Who is at Fault For a Sideswipe Accident?
The driver who fails to maintain a single lane of travel is the party at fault for a sideswipe accident. Texas law imposes a duty to maintain a single lane of travel and not deviate from that lane unless it is safe to do so and proper signals are given. The party that fails to do this and causes a sideswipe accident is generally at fault. However, who is at fault for a sideswipe accident may be more than one driver if other drivers something to force the deviating vehicle out of its own lane of travel.
What is a Sideswipe Accident?
A sideswipe accident is a collision between two vehicles that are traveling in the same direction where the right side of one vehicle impacts the left side of the other. These collisions typically occur because one of the two vehicles involved moved out of the lane it was traveling in when it was unsafe to do so. These collisions can be extremely dangerous, especially when they occur on highways at high speeds, because neither vehicle is typically aware that the collision is about to occur and, therefore, they are both unprepared. The surprise of the impact can cause the impacted vehicles to lose control or overcompensate while trying to maintain control. This can easily lead to a chain of events where the vehicles swerve from their lanes and impact other vehicles, guardrails, or objects or even slam on the brakes resulting in a rear-end collision. Thus, it is important to understand the causes of these accidents and what to do when they happen.
What are Common Causes of Sideswipe Collisions?
Sideswipe collisions may occur for many different reasons. However, most of them stem from simply not paying attention to your surroundings. Some of the most common causes of sideswipe collisions are:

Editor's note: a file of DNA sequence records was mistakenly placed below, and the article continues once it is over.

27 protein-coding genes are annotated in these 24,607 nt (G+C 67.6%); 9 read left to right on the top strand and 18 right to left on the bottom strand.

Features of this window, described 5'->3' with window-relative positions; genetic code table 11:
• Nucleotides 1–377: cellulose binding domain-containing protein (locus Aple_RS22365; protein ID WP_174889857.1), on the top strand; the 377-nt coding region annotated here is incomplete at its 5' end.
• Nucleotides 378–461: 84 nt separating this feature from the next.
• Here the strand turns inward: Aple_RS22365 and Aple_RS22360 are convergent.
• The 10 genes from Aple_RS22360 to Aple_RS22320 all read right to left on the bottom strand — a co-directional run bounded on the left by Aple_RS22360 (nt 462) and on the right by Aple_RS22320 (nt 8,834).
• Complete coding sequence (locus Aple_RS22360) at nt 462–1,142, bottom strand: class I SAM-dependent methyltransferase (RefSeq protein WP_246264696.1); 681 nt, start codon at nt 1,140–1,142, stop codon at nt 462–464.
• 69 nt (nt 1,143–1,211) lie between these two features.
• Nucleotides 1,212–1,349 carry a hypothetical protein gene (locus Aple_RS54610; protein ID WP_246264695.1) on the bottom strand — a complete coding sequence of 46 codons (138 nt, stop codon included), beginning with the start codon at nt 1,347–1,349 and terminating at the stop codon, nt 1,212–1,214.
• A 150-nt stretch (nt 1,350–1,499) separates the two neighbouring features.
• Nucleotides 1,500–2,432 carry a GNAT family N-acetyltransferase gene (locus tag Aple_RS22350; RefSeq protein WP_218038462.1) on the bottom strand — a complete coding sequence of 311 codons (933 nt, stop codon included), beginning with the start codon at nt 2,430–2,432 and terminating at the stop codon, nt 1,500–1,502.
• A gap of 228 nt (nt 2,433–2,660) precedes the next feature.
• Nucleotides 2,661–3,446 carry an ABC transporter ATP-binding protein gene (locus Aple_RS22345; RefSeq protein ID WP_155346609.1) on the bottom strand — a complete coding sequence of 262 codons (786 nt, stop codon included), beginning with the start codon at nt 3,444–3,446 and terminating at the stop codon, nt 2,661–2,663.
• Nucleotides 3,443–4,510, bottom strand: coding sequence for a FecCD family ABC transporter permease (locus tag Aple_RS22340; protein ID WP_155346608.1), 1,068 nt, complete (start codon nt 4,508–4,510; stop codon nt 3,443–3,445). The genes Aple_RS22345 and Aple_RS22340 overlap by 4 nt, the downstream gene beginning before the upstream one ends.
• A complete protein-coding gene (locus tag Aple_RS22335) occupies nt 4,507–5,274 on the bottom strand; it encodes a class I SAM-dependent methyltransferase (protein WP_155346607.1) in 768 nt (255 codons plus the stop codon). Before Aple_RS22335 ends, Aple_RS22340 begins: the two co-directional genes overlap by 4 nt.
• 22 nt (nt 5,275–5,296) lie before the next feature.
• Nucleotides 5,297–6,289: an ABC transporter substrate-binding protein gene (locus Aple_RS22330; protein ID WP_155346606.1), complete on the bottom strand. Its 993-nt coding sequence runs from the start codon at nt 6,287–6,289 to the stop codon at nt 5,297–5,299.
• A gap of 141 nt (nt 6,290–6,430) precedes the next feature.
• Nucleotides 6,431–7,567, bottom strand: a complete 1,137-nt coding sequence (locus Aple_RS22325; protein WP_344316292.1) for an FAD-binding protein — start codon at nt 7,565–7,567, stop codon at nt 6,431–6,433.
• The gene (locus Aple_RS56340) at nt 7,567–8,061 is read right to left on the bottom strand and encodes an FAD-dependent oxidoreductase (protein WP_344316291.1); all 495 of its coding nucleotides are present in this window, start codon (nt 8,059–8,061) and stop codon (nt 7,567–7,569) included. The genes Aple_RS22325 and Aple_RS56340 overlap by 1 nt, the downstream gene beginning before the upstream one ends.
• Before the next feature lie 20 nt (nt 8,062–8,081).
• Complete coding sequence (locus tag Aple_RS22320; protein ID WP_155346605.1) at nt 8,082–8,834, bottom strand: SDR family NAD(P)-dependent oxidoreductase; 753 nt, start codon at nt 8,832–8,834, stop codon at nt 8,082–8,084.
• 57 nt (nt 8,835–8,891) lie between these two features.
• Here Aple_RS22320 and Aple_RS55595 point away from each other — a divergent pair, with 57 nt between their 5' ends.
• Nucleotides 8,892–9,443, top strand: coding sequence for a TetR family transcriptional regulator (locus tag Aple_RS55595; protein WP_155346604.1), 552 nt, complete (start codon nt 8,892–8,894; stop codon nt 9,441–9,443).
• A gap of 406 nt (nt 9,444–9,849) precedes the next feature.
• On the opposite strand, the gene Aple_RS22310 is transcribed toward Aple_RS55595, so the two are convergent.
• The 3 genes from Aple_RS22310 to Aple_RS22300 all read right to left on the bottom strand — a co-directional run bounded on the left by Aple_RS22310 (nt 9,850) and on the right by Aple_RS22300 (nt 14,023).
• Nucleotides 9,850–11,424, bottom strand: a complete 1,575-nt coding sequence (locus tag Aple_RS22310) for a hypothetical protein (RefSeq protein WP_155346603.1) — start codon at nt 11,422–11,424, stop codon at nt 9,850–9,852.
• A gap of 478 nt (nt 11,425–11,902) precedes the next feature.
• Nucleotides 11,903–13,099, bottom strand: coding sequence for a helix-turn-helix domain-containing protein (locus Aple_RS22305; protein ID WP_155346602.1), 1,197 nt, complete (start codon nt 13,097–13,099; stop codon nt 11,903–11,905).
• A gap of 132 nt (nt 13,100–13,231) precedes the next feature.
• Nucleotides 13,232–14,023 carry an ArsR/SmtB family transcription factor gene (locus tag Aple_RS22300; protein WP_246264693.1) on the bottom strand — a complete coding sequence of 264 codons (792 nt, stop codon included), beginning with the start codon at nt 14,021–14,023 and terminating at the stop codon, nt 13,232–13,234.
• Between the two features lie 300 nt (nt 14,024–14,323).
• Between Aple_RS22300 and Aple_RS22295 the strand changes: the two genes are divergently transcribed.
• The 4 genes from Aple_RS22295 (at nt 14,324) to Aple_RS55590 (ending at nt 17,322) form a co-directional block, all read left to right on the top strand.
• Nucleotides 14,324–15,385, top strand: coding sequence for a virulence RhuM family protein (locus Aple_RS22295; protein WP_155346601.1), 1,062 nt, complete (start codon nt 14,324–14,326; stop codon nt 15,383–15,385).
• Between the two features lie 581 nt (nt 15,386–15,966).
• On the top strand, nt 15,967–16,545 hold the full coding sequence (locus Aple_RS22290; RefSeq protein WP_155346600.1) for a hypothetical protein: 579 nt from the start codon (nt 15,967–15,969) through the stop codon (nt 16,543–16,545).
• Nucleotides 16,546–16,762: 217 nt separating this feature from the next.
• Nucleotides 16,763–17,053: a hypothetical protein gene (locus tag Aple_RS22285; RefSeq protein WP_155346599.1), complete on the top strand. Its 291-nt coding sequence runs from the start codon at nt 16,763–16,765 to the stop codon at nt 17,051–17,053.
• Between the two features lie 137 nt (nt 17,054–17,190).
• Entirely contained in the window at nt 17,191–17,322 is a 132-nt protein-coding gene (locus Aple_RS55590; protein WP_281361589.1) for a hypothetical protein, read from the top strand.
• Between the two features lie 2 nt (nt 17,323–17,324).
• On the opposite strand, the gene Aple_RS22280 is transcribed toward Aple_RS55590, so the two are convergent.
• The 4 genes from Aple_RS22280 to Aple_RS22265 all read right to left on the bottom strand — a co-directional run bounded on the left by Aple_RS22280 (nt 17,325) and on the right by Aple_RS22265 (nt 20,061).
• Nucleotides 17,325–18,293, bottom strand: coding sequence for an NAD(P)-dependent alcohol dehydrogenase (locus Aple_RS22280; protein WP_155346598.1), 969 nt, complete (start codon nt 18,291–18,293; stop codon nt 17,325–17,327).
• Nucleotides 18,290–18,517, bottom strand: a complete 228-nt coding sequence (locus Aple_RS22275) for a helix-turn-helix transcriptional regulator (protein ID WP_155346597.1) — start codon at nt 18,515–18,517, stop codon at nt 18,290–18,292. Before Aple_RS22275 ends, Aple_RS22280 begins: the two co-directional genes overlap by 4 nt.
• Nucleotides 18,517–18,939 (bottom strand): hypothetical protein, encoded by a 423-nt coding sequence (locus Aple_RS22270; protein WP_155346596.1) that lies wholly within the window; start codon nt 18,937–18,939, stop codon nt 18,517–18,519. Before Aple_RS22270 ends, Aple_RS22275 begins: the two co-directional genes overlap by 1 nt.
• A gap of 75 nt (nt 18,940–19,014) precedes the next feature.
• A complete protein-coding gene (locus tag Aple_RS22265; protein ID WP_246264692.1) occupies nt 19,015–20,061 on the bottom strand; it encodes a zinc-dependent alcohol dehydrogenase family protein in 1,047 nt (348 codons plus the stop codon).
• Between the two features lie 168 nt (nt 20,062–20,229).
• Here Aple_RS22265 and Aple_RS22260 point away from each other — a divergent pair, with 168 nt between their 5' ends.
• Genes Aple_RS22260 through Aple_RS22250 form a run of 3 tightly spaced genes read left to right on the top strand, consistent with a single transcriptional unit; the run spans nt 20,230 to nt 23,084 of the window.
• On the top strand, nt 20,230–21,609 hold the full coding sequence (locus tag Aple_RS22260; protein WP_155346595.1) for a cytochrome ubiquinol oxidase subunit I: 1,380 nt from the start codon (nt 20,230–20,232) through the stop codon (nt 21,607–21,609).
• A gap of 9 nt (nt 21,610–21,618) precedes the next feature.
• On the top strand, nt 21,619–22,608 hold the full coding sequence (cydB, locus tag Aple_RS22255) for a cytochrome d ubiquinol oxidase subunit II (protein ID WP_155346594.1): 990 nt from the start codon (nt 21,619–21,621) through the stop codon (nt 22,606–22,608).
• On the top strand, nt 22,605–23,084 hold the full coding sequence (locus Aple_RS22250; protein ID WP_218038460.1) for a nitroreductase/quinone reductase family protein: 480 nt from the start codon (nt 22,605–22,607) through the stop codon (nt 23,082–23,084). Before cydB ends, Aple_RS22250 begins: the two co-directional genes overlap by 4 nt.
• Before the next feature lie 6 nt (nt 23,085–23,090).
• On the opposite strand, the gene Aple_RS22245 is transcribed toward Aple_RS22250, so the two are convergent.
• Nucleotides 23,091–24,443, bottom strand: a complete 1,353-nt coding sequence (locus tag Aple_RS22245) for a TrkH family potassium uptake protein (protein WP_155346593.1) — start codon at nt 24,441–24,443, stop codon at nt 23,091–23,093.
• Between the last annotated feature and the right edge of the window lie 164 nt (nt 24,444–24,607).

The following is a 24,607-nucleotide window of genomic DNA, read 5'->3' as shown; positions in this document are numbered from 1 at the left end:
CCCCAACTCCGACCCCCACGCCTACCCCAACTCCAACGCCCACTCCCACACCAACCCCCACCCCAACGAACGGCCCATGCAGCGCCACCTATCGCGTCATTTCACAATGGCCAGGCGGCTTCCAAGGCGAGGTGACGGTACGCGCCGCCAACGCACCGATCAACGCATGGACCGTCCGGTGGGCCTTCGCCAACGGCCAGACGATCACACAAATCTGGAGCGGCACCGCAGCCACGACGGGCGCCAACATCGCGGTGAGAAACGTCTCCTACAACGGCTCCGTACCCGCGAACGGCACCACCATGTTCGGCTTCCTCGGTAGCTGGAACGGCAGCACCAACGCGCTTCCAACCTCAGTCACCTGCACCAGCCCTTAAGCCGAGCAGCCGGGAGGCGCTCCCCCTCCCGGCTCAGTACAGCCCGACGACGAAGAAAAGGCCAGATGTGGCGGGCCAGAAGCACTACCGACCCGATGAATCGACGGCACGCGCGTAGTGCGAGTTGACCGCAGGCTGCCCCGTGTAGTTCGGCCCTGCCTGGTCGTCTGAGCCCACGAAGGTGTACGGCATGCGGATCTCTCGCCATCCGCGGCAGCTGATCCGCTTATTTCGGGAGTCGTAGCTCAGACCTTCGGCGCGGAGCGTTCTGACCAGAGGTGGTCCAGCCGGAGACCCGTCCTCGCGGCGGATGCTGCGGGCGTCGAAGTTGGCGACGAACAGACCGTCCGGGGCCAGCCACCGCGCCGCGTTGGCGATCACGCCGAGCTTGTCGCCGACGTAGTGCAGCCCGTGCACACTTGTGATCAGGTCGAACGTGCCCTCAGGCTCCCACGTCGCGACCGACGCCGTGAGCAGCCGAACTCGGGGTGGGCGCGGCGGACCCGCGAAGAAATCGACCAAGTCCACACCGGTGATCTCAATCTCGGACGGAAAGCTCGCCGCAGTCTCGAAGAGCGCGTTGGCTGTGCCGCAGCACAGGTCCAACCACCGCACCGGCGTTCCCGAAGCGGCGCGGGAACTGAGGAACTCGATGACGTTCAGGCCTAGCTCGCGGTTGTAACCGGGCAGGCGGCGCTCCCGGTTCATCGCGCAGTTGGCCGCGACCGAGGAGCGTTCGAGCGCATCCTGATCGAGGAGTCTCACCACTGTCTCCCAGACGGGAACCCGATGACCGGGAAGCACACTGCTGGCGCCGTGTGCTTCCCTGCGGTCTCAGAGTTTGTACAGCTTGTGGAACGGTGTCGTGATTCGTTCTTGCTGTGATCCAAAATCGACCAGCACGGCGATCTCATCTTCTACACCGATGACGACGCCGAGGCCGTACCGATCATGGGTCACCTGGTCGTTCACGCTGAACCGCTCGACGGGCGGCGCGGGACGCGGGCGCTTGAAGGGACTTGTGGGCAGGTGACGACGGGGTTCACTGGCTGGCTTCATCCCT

- Drivers failing to check blind spots before changing lanes
- Drivers drifting into other lanes while distracted by electronic devices, radios, or others in the vehicle
- Intoxicated drivers weaving in and out of lanes
- Road rage, racing, or reckless driving
- Failure to signal a lane change
- Merging without checking the lane carefully
- Two drivers changing into the same lane
- Hydroplaning on wet or icy roads
What Should You Do After a Sideswipe Accident?
Here are six steps you should take to protect yourself after a sideswipe accident:
- First and foremost, NEVER agree to NOT call the police. Call the police and have a report made no matter what the driver who hit you says they are going to do. This way you find out exactly whether the other driver will be honest or not before the scene is cleared and evidence is gone.
- Second, get photos of the damage to the vehicles. Sometimes you can tell the direction of the impact by looking at photos. This may help you prove who changed into whose lane causing the sideswipe collision.
- Third, take photos of the scene. Sometimes the location of any debris or damage to the roadway known as ‘yaw marks’ can help an accident reconstructionist to determine who was at fault.
- Fourth, get the name, address. and phone number of any eyewitnesses. Eyewitness testimony is the best way to prove liability in a sideswipe accident case. Do not rely on the police officer to get this information if you are physically able to do so. They do not always get this.
- Fifth, seek medical care for your injuries. If you are seriously injured, have someone else do the above four things for you if possible while you get the care you need.
- Lastly, contact a lawyer immediately if you have injuries. Time is often of the essence in these cases. A lawyer may be able to get a statement from the other driver admitting fault before he changes his story if this is a concern or gets additional evidence by visiting the scene and/or vehicles.
Who Pays if Both Parties Cause the Sideswipe Collision?
Who pays when both parties are partially at fault often depends upon what state you live in. If you are in a no-fault state, your own insurance company pays for damages to your vehicle and your person. If you are in an at-fault state, it depends upon whether you are in a comparative negligence state or a contributory negligence state and what their specific rules are. In a comparative negligence state like Texas, the jury weighs the negligence of both parties. If a jury finds that you are 50% or less at fault, you may recover that percentage of your damages. If you are 51% or more, you cannot recover anything. Other states allow recovery at different percentages. If you are in a contributory negligence state, you may well be completely barred from recovery by any percentage of liability being assessed to you.
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